Behavioral Ecology Fall 2012
Maternal care is a major factor in juvenile development and studies dating back several decades have shown the impact of early life events on the development of behavioral responses to differences in maternal care (Francis and Meaney, 1999). Maternal separation causes acute stress in individuals resulting in them being extremely fearful in situations that they have never been in before. Animals tend to be more timid when exploring or feeding in new environments as well as exhibiting stronger reactions to loud noises (Meaney, 2001). These periods of stress cause individuals to focus their entire attention on the unfamiliar surroundings, instead of the particular task that they are trying to accomplish (Francis and Meaney, 1999). Individuals using their energy on making sure their surroundings are safe should be using it on key survival factors, like foraging.
The knowledge of how to forage efficiently must be passed down to juvenile individuals so that they can develop the techniques that will ensure their survival. Knowing which foraging strategies and prey types that will provide them with a maximum energy gain is directly related to optimum foraging. The optimal foraging theory states that individuals optimize a currency and identify the decision rule that maximizes that currency while laboring under energy and time constraints. Along with that, the marginal value theorem suggests that there is a specific time that an individual should stop foraging in that specific food patch as the amount of energy gain begins to decrease the more the resources in the patch are exploited. These principles allow individuals to develop foraging strategies that will benefit them the most.
Bottlenose dolphins (Tursiops truncates) have several strategies that they employ to help them forage successfully and ensure their survival. Tactics include beach stranding, tool use, and slapping the water with their flukes to stun, kill, or scare up prey (Mann and Sargeant, 2003). Juvenile dolphins must learn the most efficient hunting techniques, prey type, and optimal foraging time to survive to and through adulthood. The ability to forage effectively in bottlenose dolphins is believed to be passed down through observation and mimicry (Kuczaj and Yeater, 2010) to individuals through each generation. The choice of which behaviors to use in a foraging sequence can be influenced by a variety of factors (Nowacek, 2002). This includes matrilineal transmission and social learning, which is thought to help juveniles to quickly adjust to their habitat (Mann and Sargeant, 2009) as well as how to know when too much energy is being expended compared to how much energy is being gained. The foraging behavior of young dolphins is believed to be facilitated by their mothers (Mann and Sargeant, 2003) and that imitation comes early in life through these mother-calf interactions (Bauer et al. 2006). METHODS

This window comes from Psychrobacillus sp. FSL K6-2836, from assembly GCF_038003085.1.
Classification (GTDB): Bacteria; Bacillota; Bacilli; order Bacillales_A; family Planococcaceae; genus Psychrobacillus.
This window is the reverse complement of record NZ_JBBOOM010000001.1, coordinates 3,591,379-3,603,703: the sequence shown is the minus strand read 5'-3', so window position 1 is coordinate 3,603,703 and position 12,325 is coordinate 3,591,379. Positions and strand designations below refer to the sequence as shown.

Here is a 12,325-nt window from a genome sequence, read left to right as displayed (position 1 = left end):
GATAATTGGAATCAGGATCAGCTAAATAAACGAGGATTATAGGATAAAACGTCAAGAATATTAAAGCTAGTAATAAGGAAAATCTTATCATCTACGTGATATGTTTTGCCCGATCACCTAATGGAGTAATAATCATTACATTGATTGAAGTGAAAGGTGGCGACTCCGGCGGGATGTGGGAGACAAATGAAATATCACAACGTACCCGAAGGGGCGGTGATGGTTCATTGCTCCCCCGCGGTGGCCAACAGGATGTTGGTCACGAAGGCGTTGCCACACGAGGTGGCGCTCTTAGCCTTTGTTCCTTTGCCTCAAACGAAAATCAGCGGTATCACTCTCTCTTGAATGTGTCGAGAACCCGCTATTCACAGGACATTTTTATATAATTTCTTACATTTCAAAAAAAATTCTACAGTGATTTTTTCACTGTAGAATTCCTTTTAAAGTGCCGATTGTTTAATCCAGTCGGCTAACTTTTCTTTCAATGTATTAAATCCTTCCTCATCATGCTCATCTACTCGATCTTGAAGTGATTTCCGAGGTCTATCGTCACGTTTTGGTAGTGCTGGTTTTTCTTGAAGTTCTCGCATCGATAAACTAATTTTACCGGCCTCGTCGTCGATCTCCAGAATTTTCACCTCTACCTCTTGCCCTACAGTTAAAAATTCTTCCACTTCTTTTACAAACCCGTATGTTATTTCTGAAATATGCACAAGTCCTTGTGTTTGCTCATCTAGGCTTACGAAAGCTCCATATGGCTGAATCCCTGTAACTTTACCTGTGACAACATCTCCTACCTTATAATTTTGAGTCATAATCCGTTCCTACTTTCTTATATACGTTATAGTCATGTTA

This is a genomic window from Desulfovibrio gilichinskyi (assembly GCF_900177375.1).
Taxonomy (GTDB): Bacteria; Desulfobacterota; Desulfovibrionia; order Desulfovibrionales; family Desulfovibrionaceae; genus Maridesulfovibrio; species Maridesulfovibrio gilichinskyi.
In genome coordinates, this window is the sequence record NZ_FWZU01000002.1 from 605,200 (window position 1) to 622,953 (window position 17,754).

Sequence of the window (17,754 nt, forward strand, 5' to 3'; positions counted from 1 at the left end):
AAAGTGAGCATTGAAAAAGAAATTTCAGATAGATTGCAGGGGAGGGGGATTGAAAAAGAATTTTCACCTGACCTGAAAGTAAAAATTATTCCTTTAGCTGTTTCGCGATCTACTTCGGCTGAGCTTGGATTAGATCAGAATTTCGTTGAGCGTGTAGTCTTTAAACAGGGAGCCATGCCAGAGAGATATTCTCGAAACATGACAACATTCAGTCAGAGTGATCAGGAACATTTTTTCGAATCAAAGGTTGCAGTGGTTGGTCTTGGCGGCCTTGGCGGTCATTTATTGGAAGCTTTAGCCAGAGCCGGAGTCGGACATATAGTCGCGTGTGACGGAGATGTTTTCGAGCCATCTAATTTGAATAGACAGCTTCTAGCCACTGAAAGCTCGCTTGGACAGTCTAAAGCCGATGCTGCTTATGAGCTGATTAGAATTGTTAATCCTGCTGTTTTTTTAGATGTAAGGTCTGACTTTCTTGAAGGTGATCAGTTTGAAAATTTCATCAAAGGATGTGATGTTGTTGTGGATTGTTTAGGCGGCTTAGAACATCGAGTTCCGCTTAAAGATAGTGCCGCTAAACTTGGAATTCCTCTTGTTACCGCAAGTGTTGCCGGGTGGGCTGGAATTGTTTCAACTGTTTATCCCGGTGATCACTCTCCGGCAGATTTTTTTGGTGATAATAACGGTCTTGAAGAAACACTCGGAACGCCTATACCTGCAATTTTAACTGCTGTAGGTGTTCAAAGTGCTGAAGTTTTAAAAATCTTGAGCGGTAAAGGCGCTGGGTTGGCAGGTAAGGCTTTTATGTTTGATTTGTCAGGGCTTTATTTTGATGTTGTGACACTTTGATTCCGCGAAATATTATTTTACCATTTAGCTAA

The objective of my experiment is to determine how foraging behaviors and techniques of bottlenose dolphins are learned by calves. Is foraging behavior passed down vertically (from mother to calf), through social learning (observation), or both? I hypothesize that juvenile dolphins acquire their foraging knowledge through both their mothers and social learning. My study will be a long term one (at least 10 years) focusing on female bottlenose dolphins and their offspring in Monterey Bay, Ca. Such a length of time will allow me to track the calves to adulthood and beyond so that I can see if their foraging and hunting tactics are similar to those of their mother’s, rather than to other females in the population. I will be observing a variety of foraging behaviors in overlapping foraging habitats. This will help ensure that the calves’ diet is more related to their mothers’ due to transmission of...